Dontrelle Willis donned the Phillies red for the first time Thursday.
We here at Philthy Stuff are counting down the New Year's resolutions of each member on the Phillies and what they can do to guide this team back to October. Next up, Dontrelle Willis.
When Willis signed with the Phillies back in December, I really didn't know what to think. At first, I was convinced that GM Ruben Amaro, Jr. traveled back to 2005, kidnapped Willis before he completely lost his effectiveness, and then brought him back to present day to re-form The Four Aces. Or, that he had too many martinis one evening and callously said “you know what, I bet I can turn Dontrelle Willis back into an ace” before picking up his cell phone and carelessly signing the lefty to a contract.
Or, maybe he just thought he could be a good relief pitcher. Yeah... probably that one.
While it's true that Willis is merely a shell of the pitcher that won the 2003 Rookie of the Year and had a four-year stretch at the start of his career where he went 58-39 with a 3.44 ERA, it's also true that he isn't the same guy that took a nosedive into sub-mediocrity over the next four years, when he notched a 5.81 ERA over his next 62 starts, where he walked nearly as many batters as he struck out.
The reality is that the current D-Train is stopped somewhere in the middle of those extremes. He isn't going to dominate hitters like he used to, but he isn't going to walk seven batters per nine innings, either. At least, let's hope not.
For that reason, Dontrelle really only has one thing to focus on in 2012.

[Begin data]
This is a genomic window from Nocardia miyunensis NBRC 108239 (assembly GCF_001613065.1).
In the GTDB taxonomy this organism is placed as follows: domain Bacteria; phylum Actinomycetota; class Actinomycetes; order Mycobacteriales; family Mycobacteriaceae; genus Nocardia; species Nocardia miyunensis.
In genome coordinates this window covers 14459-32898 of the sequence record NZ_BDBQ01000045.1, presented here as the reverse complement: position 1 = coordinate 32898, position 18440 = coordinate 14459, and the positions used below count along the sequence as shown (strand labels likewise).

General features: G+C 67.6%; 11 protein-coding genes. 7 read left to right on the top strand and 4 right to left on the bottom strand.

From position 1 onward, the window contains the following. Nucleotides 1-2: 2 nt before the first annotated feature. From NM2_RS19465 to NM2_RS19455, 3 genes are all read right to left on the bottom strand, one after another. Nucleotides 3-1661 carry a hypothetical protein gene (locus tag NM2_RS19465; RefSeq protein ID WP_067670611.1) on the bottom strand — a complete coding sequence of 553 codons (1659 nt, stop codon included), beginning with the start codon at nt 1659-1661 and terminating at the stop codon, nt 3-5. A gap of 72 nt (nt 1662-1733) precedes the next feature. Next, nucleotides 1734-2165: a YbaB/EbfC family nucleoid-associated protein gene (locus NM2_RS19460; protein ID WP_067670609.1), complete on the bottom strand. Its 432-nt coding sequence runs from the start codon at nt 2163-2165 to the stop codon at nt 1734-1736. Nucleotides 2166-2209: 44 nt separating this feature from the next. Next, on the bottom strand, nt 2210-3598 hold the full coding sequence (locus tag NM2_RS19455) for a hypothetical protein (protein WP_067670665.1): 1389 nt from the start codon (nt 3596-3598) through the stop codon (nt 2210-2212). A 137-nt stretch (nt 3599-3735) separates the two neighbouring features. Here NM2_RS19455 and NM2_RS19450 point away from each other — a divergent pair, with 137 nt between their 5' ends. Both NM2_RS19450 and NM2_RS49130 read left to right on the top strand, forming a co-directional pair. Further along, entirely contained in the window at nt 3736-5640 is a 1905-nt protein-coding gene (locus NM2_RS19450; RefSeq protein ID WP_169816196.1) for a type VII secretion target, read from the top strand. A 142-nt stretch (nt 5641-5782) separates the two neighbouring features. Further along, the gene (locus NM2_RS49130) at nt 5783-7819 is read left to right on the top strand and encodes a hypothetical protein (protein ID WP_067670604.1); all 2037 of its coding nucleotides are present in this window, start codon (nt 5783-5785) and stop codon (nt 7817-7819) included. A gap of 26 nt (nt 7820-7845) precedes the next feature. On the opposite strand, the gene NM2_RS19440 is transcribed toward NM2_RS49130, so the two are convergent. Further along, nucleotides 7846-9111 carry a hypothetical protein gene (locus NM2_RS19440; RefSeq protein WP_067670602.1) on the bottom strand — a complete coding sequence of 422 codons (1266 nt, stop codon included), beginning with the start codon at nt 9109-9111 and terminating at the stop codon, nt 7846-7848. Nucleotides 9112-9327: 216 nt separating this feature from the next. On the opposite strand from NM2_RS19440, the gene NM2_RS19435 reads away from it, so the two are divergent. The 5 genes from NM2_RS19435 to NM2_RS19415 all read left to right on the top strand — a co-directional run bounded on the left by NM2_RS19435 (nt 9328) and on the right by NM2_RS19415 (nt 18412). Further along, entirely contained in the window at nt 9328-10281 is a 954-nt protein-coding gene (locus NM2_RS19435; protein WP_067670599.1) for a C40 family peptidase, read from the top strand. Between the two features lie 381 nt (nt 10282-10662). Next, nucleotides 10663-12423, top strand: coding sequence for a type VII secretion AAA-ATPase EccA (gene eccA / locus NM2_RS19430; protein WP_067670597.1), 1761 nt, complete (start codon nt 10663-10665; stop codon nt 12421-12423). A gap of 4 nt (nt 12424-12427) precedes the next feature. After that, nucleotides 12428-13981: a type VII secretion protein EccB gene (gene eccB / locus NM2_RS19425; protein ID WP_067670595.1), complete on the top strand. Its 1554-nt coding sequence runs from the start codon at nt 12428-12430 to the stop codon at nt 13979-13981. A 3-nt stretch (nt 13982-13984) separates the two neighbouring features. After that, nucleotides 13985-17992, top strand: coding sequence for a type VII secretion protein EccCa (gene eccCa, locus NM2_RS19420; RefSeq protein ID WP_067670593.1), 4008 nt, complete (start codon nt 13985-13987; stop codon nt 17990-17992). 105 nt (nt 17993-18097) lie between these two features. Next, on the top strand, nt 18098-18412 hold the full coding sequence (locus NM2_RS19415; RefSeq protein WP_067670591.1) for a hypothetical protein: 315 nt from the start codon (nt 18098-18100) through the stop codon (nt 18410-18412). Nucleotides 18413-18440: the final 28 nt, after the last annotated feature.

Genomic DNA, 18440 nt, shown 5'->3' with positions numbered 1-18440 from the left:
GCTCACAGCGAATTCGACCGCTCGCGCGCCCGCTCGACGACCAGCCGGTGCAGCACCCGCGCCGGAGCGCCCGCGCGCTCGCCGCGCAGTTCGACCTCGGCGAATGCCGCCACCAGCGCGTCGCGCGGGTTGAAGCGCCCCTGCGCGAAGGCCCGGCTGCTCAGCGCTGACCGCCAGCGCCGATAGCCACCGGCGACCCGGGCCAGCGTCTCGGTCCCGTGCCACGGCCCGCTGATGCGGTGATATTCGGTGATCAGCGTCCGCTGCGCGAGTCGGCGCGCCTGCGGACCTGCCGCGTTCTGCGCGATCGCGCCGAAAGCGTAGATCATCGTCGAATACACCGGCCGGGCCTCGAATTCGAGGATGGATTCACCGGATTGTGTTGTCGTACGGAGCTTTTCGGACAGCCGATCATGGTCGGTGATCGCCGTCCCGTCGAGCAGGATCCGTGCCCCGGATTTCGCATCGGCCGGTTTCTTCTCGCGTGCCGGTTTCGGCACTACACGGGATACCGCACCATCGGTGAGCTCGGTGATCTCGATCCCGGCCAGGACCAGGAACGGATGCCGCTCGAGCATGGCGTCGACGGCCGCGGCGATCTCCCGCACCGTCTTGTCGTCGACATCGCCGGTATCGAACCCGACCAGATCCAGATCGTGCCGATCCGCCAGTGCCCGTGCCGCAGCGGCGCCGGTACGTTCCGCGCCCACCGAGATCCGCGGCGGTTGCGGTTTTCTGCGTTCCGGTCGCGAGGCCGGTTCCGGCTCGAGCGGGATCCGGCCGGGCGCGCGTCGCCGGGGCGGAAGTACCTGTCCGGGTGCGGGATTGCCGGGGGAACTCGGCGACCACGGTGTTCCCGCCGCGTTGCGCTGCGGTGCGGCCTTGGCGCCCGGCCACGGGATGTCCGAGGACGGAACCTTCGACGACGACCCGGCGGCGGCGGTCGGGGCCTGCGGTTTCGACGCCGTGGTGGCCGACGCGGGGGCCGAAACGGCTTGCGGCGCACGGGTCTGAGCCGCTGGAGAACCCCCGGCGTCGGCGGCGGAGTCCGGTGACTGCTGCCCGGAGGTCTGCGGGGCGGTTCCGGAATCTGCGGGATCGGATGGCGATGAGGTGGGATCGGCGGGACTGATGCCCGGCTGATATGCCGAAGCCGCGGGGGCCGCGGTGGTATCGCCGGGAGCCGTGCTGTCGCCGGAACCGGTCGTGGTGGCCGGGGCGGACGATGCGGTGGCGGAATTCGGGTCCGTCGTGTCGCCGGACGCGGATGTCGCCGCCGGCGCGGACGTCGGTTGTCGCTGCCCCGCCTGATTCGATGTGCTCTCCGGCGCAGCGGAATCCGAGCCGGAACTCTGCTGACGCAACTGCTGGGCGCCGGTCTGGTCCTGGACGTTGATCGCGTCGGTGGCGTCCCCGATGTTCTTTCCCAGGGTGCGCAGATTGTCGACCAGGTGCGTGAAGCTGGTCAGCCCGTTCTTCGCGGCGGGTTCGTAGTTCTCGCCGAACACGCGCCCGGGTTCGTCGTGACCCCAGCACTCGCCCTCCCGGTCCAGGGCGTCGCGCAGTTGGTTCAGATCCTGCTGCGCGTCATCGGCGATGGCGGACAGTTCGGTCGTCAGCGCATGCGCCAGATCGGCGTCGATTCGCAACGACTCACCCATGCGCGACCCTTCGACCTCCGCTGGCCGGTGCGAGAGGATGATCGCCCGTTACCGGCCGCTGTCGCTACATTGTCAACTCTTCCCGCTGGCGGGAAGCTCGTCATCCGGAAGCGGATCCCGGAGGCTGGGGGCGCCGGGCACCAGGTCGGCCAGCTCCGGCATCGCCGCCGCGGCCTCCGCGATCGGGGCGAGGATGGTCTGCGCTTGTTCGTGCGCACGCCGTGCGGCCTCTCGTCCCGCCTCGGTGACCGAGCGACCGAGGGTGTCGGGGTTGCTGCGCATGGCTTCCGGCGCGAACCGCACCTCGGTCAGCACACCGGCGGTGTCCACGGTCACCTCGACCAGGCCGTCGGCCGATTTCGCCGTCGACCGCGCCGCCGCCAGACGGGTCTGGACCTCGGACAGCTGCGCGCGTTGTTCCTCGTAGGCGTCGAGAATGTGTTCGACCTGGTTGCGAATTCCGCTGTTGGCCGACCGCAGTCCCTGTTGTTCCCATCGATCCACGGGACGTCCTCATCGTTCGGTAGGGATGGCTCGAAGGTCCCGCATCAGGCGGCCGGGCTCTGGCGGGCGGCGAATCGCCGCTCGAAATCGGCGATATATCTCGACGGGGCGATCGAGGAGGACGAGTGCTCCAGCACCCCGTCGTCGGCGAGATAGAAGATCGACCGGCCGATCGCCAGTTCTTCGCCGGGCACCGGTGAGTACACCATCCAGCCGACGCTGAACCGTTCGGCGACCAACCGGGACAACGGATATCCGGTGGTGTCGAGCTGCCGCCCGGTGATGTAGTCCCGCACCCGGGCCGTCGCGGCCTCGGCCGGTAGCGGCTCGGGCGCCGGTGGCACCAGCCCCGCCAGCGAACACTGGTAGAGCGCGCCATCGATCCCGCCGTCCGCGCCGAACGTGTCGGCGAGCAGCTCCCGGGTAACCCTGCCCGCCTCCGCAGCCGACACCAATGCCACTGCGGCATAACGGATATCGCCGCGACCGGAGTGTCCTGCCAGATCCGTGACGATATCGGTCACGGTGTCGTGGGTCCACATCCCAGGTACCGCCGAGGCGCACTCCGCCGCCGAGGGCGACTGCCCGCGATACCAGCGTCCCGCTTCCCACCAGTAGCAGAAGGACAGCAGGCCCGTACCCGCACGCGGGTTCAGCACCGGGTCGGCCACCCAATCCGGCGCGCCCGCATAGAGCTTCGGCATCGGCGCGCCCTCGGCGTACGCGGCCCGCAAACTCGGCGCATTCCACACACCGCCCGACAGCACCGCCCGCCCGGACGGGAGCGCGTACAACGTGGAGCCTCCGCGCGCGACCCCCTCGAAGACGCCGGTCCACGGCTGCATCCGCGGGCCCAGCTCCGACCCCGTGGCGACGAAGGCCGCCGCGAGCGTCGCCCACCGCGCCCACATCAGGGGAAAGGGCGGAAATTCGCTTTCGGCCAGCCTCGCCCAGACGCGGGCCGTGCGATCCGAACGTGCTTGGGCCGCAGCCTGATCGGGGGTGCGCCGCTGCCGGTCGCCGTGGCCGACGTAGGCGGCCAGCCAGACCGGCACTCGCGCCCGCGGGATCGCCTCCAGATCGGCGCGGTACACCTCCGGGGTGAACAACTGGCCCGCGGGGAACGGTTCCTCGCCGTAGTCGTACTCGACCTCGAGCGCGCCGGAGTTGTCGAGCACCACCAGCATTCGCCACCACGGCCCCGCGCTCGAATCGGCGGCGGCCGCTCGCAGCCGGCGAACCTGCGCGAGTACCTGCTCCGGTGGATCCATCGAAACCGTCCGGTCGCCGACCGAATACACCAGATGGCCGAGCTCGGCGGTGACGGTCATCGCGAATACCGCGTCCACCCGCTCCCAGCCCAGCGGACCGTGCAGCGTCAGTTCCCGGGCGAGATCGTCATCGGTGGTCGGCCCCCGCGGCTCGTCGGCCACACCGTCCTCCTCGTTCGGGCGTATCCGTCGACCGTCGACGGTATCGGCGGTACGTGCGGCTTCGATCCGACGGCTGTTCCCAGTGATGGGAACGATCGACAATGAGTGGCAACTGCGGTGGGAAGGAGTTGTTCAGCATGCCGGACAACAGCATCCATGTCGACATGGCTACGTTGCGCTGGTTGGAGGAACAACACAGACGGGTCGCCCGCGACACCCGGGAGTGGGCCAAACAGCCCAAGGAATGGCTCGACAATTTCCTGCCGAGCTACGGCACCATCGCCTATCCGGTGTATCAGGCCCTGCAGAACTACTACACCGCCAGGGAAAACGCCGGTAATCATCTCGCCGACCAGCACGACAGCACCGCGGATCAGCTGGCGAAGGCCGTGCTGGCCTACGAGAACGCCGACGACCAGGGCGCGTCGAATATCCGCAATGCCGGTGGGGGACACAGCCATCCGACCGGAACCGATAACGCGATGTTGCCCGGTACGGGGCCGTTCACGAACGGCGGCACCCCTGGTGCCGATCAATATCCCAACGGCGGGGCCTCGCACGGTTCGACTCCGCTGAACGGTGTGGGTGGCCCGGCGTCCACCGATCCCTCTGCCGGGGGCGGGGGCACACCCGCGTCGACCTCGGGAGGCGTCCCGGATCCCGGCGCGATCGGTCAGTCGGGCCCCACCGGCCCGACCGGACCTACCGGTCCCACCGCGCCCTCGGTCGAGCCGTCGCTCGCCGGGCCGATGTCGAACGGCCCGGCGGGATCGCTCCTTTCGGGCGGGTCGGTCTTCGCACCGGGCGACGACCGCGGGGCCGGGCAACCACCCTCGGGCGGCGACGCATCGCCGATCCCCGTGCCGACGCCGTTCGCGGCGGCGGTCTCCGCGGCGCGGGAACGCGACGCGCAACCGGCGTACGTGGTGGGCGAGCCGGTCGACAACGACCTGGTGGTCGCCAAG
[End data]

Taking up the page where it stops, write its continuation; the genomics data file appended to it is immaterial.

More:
Lefty-on-Lefty: Ultimately, Willis' success is going to be largely dependent on how Charlie Manuel sees fit to use him. If he uses him as a true left-handed specialist, then Willis should be very effective, as left-handed batters hit .127 off him in 2011. However, misusing Willis by pitting him against right-handed hitters could spell doom, as they hit more than .300 against the lefty last season.
Willis has only made three relief appearances in 205 career games, so we are dealing with a small sample size of data. But overall in his career, Dontrelle's held left-handed hitters to an OPS more than 225 points lower than right-handed ones. So, at the very least, we can assume that he keeps up with that trend.
This move also limits the usage of Antonio Bastardo, who was not only the lone lefty in the pen for much of last season, but also pulled double duty as Ryan Madson's set up man. With Willis in the mix, Charlie can more effectively mix-and-match his relievers in the late innings while simultaneously preventing Bastardo from getting run into the ground in mid-August.
With a team built around pitching, it's incumbent upon the guys in the 'pen to be as effective as possible, and that is going to come down to the guys like Willis, who will no doubt be called upon in a tight spot in the late innings.